Why all this "magnesium" fuss?

Started Nov 1, 2005 | Discussions
alexeig
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Why all this "magnesium" fuss?
Nov 1, 2005

I am so surprized with all this "ohhh ohhh magnesium body" noise. Even Phil who is otherwise a very decent reviewer, the very first thing he mentions is "magnesium body" in his preview of 200D.

Am I missing something? Is "magnesium body" THE feature of a camera?

I have film Nikon F2 from metal and digital 300D supposedly from plastic and both seems to be about equal in durability.

I mean, I have a huge plastic Delsey bag for the last 12 years which travelled with me with 40 kilos inside to America, Europe, Asia, Africa, Australia ... you name it. It suffered unspeakable abuses in all kinds of airports, train stations, ships, buses along the way. Aside from steadily accumulating scratches it is still in great shape and provided a stellar service of keeping my stuff safe and intact. I would not be surprized it will outlive my passion for travel.

Do I need magnesium bag? NO WAYYYY!!!

No camera is going to be treated as roughly as my plastic Delsey bag.
Why would I need magnesium camera?

Please illuminate me

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Phil Askey
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Re: Why all this "magnesium" fuss?
In reply to alexeig, Nov 1, 2005

Maybe I shouldn't write the material down then. What I'm trying to get across is how solid, robust and 'thick' the body material feels. I can't think of another way to express it. You'd really have to pick up the camera to know what I'm talking about.

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Phil Askey
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mgb
mgb
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Re: Why all this "magnesium" fuss?
In reply to alexeig, Nov 1, 2005

Because you aren't going to try and tap M2 threads into your ABS bag, nor are you concerned about it's stiffness or the ccd/lens parallelism staying the same over 60deg temperature range.

There are some things metal is very good at. Light stiff metal is very useful.
Titanium is expensive - magnesium is cheaper but a bugger to machine.

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Tim the Grey
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Re: Why all this "magnesium" fuss?
In reply to Phil Askey, Nov 1, 2005

My E-1 is a mag body, and as you rightly say, Phil, it feels like I could hammer nails with it, and then take photos. I really wouldn't want to try that with a plastic body!

The E-1 is working just the same as the day I bought it, yet it has been dropped, and kicked. All accidentally, but this IS what happens in the real world.

TTG
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tjack
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Re: Why all this "magnesium" fuss?
In reply to alexeig, Nov 1, 2005

alexeig wrote:

I am so surprized with all this "ohhh ohhh magnesium body" noise.
Even Phil who is otherwise a very decent reviewer, the very first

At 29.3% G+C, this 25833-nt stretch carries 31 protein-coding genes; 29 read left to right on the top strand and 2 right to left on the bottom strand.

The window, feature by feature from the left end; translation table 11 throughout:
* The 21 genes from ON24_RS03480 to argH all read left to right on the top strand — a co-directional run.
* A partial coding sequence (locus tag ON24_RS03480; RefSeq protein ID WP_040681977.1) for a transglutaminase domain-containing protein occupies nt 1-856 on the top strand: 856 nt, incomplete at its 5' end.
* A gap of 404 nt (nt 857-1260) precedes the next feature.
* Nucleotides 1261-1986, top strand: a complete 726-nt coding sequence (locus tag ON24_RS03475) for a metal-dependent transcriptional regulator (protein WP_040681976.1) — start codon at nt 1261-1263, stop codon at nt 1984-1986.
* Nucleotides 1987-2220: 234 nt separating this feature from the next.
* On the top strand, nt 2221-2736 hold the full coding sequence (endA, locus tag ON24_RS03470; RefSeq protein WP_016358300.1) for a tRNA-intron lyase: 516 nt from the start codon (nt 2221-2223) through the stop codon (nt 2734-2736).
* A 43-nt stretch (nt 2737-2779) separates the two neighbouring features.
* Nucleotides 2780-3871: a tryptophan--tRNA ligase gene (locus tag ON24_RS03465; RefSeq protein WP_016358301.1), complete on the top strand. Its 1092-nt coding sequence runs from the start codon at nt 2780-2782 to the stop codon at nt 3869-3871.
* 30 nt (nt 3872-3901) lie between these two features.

thing he mentions is "magnesium body" in his preview of 200D.

Am I missing something? Is "magnesium body" THE feature of a camera?

No, its not "THE" feature. It is one of many which may or may not be important. Personally, I prefer polycarbonate. It is strong, has an almost insignifigant coefficient of expansion (no shape changes over wider temperature variations), acts as a shock absorber for the insides, is normally lighter in weight, and doesn't heat way up or chill way down like metal..

Some people like the feel of metal. That's personal choice. It is up to you.

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DMillier
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Re: Why all this "magnesium" fuss?
In reply to alexeig, Nov 1, 2005

I have the Kodak 14n and the D100. Both are based on the F80 design but the D100 has an all plastic skin and the 14n has a custom metal body with rubber coating.

The 14n is nothing like as slickly made as the top of the line Japanese cameras but even so it it light years above the D100 in terms of tactile feel and confidence inspiring solidity not to mention comfortable grip...

alexeig wrote:

I am so surprized with all this "ohhh ohhh magnesium body" noise.
Even Phil who is otherwise a very decent reviewer, the very first
thing he mentions is "magnesium body" in his preview of 200D.

Am I missing something? Is "magnesium body" THE feature of a camera?

I have film Nikon F2 from metal and digital 300D supposedly from
plastic and both seems to be about equal in durability.

I mean, I have a huge plastic Delsey bag for the last 12 years
which travelled with me with 40 kilos inside to America, Europe,
Asia, Africa, Australia ... you name it. It suffered unspeakable
abuses in all kinds of airports, train stations, ships, buses along
the way. Aside from steadily accumulating scratches it is still in
great shape and provided a stellar service of keeping my stuff safe
and intact. I would not be surprized it will outlive my passion for
travel.

Do I need magnesium bag? NO WAYYYY!!!

No camera is going to be treated as roughly as my plastic Delsey bag.
Why would I need magnesium camera?

Please illuminate me

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greentoe